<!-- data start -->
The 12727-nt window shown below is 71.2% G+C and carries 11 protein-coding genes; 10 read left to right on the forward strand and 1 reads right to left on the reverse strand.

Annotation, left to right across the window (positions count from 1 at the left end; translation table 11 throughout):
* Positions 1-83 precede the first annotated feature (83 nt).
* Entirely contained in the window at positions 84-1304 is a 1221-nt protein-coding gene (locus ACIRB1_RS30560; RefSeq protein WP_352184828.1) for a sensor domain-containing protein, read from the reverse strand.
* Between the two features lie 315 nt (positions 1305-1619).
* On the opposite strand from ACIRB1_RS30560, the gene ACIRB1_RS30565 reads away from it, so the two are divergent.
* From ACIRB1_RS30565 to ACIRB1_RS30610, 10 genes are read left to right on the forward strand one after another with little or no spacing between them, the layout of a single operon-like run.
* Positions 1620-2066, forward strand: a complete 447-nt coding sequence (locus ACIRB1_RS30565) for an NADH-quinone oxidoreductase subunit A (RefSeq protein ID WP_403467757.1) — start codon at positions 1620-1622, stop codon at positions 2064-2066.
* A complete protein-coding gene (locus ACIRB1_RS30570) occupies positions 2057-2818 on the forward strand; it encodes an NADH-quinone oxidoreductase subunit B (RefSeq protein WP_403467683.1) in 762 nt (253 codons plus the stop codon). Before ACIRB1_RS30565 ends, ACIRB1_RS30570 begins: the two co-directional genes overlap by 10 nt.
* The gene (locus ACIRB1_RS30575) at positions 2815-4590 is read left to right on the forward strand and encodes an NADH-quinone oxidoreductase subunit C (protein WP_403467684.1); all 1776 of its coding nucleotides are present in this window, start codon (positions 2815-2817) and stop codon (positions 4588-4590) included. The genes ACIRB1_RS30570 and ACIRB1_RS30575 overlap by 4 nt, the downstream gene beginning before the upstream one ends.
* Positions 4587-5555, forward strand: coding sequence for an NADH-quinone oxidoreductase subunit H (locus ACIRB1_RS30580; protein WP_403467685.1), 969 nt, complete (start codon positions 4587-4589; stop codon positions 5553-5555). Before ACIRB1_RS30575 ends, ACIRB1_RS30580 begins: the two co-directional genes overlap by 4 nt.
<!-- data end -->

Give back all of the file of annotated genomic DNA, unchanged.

The 12727-nt window shown below is 71.2% G+C and carries 11 protein-coding genes; 10 read left to right on the forward strand and 1 reads right to left on the reverse strand.

Annotation, left to right across the window (positions count from 1 at the left end; translation table 11 throughout):
* Positions 1-83 precede the first annotated feature (83 nt).
* Entirely contained in the window at positions 84-1304 is a 1221-nt protein-coding gene (locus ACIRB1_RS30560; RefSeq protein WP_352184828.1) for a sensor domain-containing protein, read from the reverse strand.
* Between the two features lie 315 nt (positions 1305-1619).
* On the opposite strand from ACIRB1_RS30560, the gene ACIRB1_RS30565 reads away from it, so the two are divergent.
* From ACIRB1_RS30565 to ACIRB1_RS30610, 10 genes are read left to right on the forward strand one after another with little or no spacing between them, the layout of a single operon-like run.
* Positions 1620-2066, forward strand: a complete 447-nt coding sequence (locus ACIRB1_RS30565) for an NADH-quinone oxidoreductase subunit A (RefSeq protein ID WP_403467757.1) — start codon at positions 1620-1622, stop codon at positions 2064-2066.
* A complete protein-coding gene (locus ACIRB1_RS30570) occupies positions 2057-2818 on the forward strand; it encodes an NADH-quinone oxidoreductase subunit B (RefSeq protein WP_403467683.1) in 762 nt (253 codons plus the stop codon). Before ACIRB1_RS30565 ends, ACIRB1_RS30570 begins: the two co-directional genes overlap by 10 nt.
* The gene (locus ACIRB1_RS30575) at positions 2815-4590 is read left to right on the forward strand and encodes an NADH-quinone oxidoreductase subunit C (protein WP_403467684.1); all 1776 of its coding nucleotides are present in this window, start codon (positions 2815-2817) and stop codon (positions 4588-4590) included. The genes ACIRB1_RS30570 and ACIRB1_RS30575 overlap by 4 nt, the downstream gene beginning before the upstream one ends.
* Positions 4587-5555, forward strand: coding sequence for an NADH-quinone oxidoreductase subunit H (locus ACIRB1_RS30580; protein WP_403467685.1), 969 nt, complete (start codon positions 4587-4589; stop codon positions 5553-5555). Before ACIRB1_RS30575 ends, ACIRB1_RS30580 begins: the two co-directional genes overlap by 4 nt.